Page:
Several eastern Oklahoma emergency management centers are reminding citizens to make safety plans now in case of flooding from the tropical system approaching the state.
Okmulgee County Emergency Management Director Timothy Craighton reminds residents the ground is already saturated from recent rainfall, and waters may rise quickly with the expected rain amounts.
Flooding is the cause of the largest number of weather-related deaths, so be sure to turn around if you approach a flooded section of road. Craighton suggested making plans now to have food, water and medications, extra batteries and other items at hand.
John Wylie of Rogers County EMS, advises being aware of your surroundings in order to give law enforcement or other emergency responders accurate information about your location should you need help.
“We dispatch for 13 agencies through our Rogers County E911 Center. They know the roads in their districts, but those needing help will have the most accurate knowledge of which roads flood during major storms or which areas are currently under water,” said Mike Helm, Rogers County District 2 Commissioner.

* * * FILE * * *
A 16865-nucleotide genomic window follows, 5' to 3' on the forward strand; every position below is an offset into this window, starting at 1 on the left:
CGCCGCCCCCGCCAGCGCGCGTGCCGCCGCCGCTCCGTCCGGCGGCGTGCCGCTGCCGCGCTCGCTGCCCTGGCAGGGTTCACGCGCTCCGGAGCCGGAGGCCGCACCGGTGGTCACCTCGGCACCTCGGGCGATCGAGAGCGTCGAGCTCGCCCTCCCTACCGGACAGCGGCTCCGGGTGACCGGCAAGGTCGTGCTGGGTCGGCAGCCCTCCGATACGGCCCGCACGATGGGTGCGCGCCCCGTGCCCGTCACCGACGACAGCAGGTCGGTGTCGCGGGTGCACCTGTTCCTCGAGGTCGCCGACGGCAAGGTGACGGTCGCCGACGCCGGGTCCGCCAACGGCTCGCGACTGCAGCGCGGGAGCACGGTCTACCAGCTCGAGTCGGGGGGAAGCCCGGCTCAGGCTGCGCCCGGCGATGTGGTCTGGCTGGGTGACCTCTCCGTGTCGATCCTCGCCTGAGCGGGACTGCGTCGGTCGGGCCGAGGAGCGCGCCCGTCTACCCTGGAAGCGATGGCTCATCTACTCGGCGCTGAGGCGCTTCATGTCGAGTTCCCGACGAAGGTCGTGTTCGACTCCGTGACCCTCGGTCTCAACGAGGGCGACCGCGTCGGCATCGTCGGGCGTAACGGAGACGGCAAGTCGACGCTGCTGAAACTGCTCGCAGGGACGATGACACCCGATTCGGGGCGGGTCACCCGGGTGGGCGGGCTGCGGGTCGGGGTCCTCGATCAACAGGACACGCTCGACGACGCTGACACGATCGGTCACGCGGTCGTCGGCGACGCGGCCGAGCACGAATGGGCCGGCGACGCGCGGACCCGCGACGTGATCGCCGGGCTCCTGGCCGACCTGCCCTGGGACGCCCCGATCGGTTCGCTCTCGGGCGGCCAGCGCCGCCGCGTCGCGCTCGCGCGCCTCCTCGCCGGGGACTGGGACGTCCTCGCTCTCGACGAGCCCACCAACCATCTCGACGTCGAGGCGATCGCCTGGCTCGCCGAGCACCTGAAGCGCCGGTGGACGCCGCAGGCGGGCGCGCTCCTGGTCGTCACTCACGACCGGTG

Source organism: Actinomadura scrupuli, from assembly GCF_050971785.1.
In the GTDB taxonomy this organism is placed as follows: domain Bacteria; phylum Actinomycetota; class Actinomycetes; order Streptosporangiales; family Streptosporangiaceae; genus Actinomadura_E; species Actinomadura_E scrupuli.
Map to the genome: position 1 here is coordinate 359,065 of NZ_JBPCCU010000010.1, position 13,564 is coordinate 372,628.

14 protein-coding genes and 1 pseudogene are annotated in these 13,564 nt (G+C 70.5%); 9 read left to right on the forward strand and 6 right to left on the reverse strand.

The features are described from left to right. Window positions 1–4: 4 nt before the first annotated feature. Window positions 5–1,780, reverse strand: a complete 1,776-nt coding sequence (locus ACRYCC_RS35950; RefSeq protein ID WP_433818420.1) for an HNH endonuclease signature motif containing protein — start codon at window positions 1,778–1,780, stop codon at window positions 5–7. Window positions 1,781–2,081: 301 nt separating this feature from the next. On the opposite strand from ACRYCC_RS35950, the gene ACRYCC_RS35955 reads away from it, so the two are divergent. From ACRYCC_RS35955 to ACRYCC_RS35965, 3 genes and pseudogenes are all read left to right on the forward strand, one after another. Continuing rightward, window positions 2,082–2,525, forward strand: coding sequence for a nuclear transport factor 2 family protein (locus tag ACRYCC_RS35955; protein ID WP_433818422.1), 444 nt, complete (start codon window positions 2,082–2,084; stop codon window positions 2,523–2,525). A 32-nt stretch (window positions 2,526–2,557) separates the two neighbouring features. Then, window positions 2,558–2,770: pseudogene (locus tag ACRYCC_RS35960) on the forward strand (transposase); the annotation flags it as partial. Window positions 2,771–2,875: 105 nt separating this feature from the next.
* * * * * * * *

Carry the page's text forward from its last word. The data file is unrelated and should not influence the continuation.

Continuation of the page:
Avoid areas that are prone to flooding to protect yourself and emergency responders who would have to rescue you.
"Ambulances are big, but just like any other vehicle they are no match for onrushing water crossing a road at an unknown speed or depth,” said Kelly Deal, operations director for Oologah-Talala EMS.
“Citizens can help by providing dispatchers with information on known flooding, flood-prone areas, and alternate routes to the location where help is needed that use roads less likely to be water covered,” he said.
Residents can also help each other by calling neighbors if they know a particular route into an area is under water and what alternate route is still water-free.